The planning had been done; the equipment purchased; the recipe decided on and the ingredients gathered.It was time. Time to make my first full mash beer.
I was up early (for me – not a morning person), and spent some time thoroughly sterilizing boiler, bins and other equipment. I carefully measured out each ingredient, and poured the required 8.8 litres of water into the boiler.
I’m not quite sure at what point the water becomes ‘liquor’, but it’s certainly that by the time it reaches 66°Celsius. Just at the critical moment, my friend and brewing mentor, Dr Tristan Robinson arrived. Under his supervision, I gently poured the grain into a mashing bag that I had placed in the boiler. It took some time to get all the malt in, constantly stirring as it went in to ensure there were no clumpy dry patches. Eventually it was all in the bag, and we settled down to wait out the 90 minute mashing period. Every 15 minutes, I checked the temperature and gave the mash a good stir.
My boiler is not very large, so once the mashing had finished, we drained the boiler off into a fermentation bucket before sparging the mash. We sparged the mash with 16 litres of liquor at about 75°C. As we drained off, the sweetness could be tasted. Sparging continued basically until the liquid being drawn off started tasting watery.
By this time, we had about 22 litres of wort, which was put back into the boiler (minus the mashing bag, of course) and the first hops added (25g each of Goldings and Styrian Goldings). The hops come in a vacuum-sealed packet, and look somewhat unappetising, but when loosened between the fingers give off the most glorious smell.
The boil lasted in total about 90 minutes, with some time being lost as we learned the eccentricities of the boiler’s thermostat. I’ll be able to do better next time. For the last ten minutes of the boil, a further 16g of Styrian hops was added, plus a few grams of Irish Moss to help the beer clear. We found that with the lid in place, the wort boiled over somewhat messily, so most of the boil was done in the open boiler. Naturally, after 90 minutes of boiling, the volume had reduced a fair bit, and we ended up with about 13 litres to go into the fermentation bucket.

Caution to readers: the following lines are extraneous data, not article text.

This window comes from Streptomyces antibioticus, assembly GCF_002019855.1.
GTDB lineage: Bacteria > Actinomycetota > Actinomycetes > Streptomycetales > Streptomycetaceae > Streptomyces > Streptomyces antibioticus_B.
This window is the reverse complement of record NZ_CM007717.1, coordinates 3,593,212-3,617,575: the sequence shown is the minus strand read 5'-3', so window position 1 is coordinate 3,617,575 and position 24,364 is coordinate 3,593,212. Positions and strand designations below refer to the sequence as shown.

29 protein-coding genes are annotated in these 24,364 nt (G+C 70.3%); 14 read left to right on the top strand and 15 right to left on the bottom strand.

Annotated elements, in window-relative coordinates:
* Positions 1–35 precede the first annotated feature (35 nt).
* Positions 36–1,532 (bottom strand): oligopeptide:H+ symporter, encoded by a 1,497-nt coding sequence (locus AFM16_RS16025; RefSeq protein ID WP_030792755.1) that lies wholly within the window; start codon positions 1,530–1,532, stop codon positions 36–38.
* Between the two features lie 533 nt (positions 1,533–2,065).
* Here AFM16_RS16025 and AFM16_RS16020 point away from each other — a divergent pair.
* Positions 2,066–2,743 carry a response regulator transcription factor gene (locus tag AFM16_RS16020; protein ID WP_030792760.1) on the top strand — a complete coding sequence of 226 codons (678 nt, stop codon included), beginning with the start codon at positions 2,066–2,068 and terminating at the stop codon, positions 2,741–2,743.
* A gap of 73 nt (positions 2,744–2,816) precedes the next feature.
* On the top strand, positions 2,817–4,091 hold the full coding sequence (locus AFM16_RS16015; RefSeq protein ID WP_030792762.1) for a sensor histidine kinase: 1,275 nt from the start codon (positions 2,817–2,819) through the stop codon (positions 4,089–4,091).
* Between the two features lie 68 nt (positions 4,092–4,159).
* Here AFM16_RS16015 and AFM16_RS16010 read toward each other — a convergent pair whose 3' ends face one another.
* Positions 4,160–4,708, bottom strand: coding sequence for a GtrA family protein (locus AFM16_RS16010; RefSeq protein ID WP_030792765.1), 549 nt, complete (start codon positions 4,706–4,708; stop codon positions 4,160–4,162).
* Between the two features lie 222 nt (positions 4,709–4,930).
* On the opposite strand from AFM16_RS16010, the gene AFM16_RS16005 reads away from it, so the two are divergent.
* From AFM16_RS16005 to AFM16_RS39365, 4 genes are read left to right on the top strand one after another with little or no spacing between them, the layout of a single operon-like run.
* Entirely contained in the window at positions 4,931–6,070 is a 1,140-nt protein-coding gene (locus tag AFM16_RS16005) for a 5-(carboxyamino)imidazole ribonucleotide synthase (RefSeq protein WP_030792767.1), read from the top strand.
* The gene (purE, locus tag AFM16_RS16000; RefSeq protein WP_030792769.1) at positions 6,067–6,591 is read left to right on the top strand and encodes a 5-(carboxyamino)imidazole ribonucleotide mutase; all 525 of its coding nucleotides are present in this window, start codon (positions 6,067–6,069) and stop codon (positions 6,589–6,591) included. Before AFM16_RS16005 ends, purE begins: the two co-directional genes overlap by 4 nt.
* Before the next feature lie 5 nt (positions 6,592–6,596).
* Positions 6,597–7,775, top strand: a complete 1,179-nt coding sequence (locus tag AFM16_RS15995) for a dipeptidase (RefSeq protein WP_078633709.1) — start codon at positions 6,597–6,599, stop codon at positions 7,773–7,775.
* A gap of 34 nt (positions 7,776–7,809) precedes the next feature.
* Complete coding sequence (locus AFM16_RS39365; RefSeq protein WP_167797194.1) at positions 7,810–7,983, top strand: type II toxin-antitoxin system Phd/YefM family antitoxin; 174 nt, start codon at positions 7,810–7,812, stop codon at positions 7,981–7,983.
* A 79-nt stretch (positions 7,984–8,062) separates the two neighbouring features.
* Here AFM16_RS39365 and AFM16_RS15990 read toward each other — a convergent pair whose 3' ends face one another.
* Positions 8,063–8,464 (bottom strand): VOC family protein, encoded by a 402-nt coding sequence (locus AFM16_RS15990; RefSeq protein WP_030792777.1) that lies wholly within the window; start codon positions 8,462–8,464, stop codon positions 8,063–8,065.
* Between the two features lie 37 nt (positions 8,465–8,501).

Next came the long, tedious wait for the wort to cool to a temperature when the yeast could be pitched. I had a great little pot of live moose-like yeast kindly given to me by Jay Krause of the Quantum Brewery in Stockport. I first drew off enough wort to take an original gravity reading, and once the wort reached 30°C, I added the yeast. I had to wait a little longer before taking the OG, as my hydrometer is calibrated for 20°C. It didn’t reach this temperature until about midnight, when the OG was measured at 1.064. I made a note and went to bed.
The following morning I boiled up 7 litres of water, and when it had cooled to the same temperature as the now busily fermenting wort, I added 6 litres to the fermenting bin. Adding the extra water had two vital effects. The target volume for the brew was 19 litres, at which volume the OG was lowered to the target of 1.042. It also ensured that I’d get the correct quantity of beer from the brew. If I’d left the volume low and gone with the 1.064 gravity, the resulting brew would have been considerably stronger, but the taste would probably have been adversely affected.
The recipe I followed was for a beer of similar characteristics to Timothy Taylor Landlord. This is a great beer, and a fairly simple recipe, so is ideal for a first brew. As I write this, it is nearly five days since fermentation began. I’m expecting it to be completed in another couple of days, and then I plan to put the beer into a cask for finishing. I’ll let you know how it tastes in a few weeks.
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